National Diabetes Week: Advancing diabetes research in Tasmania

Published on
10 July 2024
Professor Andrew Palmer at UTAS Menzies

As we approach National Diabetes Week (14-20 July), we celebrate the research supported by the Royal Hobart Hospital Research Foundation and its generous donors, highlighting the innovative work of Professor Andrew Palmer. His insightful study, which used linked data to understand the impact of diabetes in Tasmania, has significantly advanced our knowledge and approach to managing diabetes in our community.

Professor Palmer's project has been instrumental in understanding the economic impact of diabetes on Tasmania's healthcare system. The research identified key factors contributing to higher healthcare costs and poorer patient outcomes by analysing linked data from various sources. This valuable information has guided policy and resource allocation decisions, ultimately enhancing patient care and reducing expenses.

The urgency of Professor Palmer's work is undeniable. With diabetes rates in Tasmania on the rise, the financial strain on our healthcare system is increasing. Professor Palmer's research shows that diabetic patients face nearly double the healthcare costs compared to non-diabetic patients. This difference is largely due to higher rates of hospitalisation, challenges in managing blood sugar levels, and complications from diabetes. Understanding these cost drivers is essential for developing effective strategies to manage and reduce the economic impact of diabetes.

Since its inception, in addition to Professor Palmer's work, the Foundation has supported several other significant studies that have contributed valuable insights and advancements in diabetes research:

  • Dr Dino Premilovac explored whether anti-diabetic agents can improve blood flow and outcomes following a stroke in type 2 diabetes patients. This study offered promising insights into post-stroke care and potential new treatment protocols to enhance recovery and reduce complications for diabetic patients.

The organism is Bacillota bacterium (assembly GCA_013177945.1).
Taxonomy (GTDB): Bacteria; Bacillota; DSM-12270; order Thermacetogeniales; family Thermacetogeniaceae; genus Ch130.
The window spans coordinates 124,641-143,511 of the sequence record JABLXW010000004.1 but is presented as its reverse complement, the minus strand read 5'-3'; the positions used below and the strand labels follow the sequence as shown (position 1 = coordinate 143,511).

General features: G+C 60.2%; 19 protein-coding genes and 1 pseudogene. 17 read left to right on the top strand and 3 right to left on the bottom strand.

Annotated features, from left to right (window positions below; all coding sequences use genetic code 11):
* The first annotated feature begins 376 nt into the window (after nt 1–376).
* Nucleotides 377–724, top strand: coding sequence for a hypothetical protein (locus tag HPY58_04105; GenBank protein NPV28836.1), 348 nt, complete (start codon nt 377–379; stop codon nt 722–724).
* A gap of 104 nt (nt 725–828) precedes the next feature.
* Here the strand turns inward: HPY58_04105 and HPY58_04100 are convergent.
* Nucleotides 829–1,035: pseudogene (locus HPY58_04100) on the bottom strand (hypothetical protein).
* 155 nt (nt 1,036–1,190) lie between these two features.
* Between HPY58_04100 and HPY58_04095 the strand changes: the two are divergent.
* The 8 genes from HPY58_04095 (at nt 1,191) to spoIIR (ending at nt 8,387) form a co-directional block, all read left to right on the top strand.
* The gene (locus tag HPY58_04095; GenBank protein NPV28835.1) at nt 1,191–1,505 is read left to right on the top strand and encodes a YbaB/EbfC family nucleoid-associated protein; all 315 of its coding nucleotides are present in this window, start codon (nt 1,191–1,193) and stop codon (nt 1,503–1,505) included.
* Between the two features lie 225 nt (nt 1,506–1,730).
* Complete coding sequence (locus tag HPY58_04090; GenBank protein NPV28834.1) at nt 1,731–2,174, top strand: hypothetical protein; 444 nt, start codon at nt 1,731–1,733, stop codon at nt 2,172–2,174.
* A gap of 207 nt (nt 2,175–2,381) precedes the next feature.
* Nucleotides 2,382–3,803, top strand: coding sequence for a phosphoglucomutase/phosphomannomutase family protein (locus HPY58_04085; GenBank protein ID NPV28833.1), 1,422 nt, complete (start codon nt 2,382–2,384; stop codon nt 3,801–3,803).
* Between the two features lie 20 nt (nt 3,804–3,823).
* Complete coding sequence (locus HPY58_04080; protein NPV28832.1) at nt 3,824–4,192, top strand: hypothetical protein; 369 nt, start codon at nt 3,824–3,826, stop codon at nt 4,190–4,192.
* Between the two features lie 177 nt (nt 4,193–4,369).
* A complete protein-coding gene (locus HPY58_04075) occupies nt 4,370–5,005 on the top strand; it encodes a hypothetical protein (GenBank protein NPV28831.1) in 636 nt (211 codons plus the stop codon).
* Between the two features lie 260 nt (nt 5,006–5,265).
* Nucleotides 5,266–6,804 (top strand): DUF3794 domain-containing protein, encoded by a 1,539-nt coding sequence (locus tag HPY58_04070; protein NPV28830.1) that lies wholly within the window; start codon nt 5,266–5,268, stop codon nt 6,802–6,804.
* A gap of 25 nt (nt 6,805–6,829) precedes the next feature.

• Dr Michelle Keske's "Mixed Meal Challenge" project aimed to develop a new diagnostic test for screening pre-diabetes. This innovative test can revolutionise early detection and intervention strategies, helping prevent the progression of type 2 diabetes and improve patient outcomes.
  • Dr Michael Dreyer's research focused on the role of adipocytokines in painful neuropathies associated with type 2 diabetes. By understanding the underlying mechanisms, this study aimed to develop targeted treatments to alleviate chronic pain experienced by many diabetic patients, thereby improving their quality of life.
  • Dr Greg Woods and his team at the Pathology Department of UTAS conducted laboratory studies with mice, which have significant implications for people suffering from autoimmune conditions such as diabetes, multiple sclerosis, and lupus. Their research could lead to new therapeutic approaches benefiting many patients globally.

These projects collectively highlight the Foundation's commitment to advancing diabetes research and improving health outcomes. As we observe National Diabetes Week, we celebrate the progress made and look forward to continuing our efforts to combat this challenging condition.

Join us in the fight against diabetes! Your support can lead to innovative solutions and provide hope to diabetes patients. To contribute to our groundbreaking research, contact the Foundation's office at (03) 6166 1319 or donate online.